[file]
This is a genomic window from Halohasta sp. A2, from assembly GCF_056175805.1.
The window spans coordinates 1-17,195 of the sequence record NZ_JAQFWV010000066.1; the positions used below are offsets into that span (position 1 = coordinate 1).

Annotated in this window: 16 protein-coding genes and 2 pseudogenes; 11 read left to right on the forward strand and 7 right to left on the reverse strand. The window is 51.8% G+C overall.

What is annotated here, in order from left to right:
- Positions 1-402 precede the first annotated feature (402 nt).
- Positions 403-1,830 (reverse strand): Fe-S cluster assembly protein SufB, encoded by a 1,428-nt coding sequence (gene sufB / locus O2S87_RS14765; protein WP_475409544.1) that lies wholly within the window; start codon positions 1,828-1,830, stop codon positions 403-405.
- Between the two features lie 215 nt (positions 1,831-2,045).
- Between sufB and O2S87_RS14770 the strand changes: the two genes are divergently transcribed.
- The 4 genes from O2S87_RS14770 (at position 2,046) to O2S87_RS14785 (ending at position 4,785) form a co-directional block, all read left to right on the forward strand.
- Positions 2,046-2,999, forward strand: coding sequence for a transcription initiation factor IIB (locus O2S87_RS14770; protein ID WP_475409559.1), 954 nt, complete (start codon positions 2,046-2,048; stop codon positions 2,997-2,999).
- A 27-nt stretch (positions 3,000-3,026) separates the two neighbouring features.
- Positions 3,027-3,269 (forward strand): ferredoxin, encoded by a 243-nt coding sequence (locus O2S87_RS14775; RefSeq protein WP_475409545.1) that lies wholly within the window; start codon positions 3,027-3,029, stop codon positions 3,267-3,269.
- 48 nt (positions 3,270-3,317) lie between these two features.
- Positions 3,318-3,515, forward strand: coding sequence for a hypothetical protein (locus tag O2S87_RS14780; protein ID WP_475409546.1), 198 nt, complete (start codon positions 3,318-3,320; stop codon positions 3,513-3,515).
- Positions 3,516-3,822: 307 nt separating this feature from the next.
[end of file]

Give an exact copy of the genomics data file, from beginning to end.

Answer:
This is a genomic window from Halohasta sp. A2, from assembly GCF_056175805.1.
The window spans coordinates 1-17,195 of the sequence record NZ_JAQFWV010000066.1; the positions used below are offsets into that span (position 1 = coordinate 1).

Annotated in this window: 16 protein-coding genes and 2 pseudogenes; 11 read left to right on the forward strand and 7 right to left on the reverse strand. The window is 51.8% G+C overall.

What is annotated here, in order from left to right:
- Positions 1-402 precede the first annotated feature (402 nt).
- Positions 403-1,830 (reverse strand): Fe-S cluster assembly protein SufB, encoded by a 1,428-nt coding sequence (gene sufB / locus O2S87_RS14765; protein WP_475409544.1) that lies wholly within the window; start codon positions 1,828-1,830, stop codon positions 403-405.
- Between the two features lie 215 nt (positions 1,831-2,045).
- Between sufB and O2S87_RS14770 the strand changes: the two genes are divergently transcribed.
- The 4 genes from O2S87_RS14770 (at position 2,046) to O2S87_RS14785 (ending at position 4,785) form a co-directional block, all read left to right on the forward strand.
- Positions 2,046-2,999, forward strand: coding sequence for a transcription initiation factor IIB (locus O2S87_RS14770; protein ID WP_475409559.1), 954 nt, complete (start codon positions 2,046-2,048; stop codon positions 2,997-2,999).
- A 27-nt stretch (positions 3,000-3,026) separates the two neighbouring features.
- Positions 3,027-3,269 (forward strand): ferredoxin, encoded by a 243-nt coding sequence (locus O2S87_RS14775; RefSeq protein WP_475409545.1) that lies wholly within the window; start codon positions 3,027-3,029, stop codon positions 3,267-3,269.
- 48 nt (positions 3,270-3,317) lie between these two features.
- Positions 3,318-3,515, forward strand: coding sequence for a hypothetical protein (locus tag O2S87_RS14780; protein ID WP_475409546.1), 198 nt, complete (start codon positions 3,318-3,320; stop codon positions 3,513-3,515).
- Positions 3,516-3,822: 307 nt separating this feature from the next.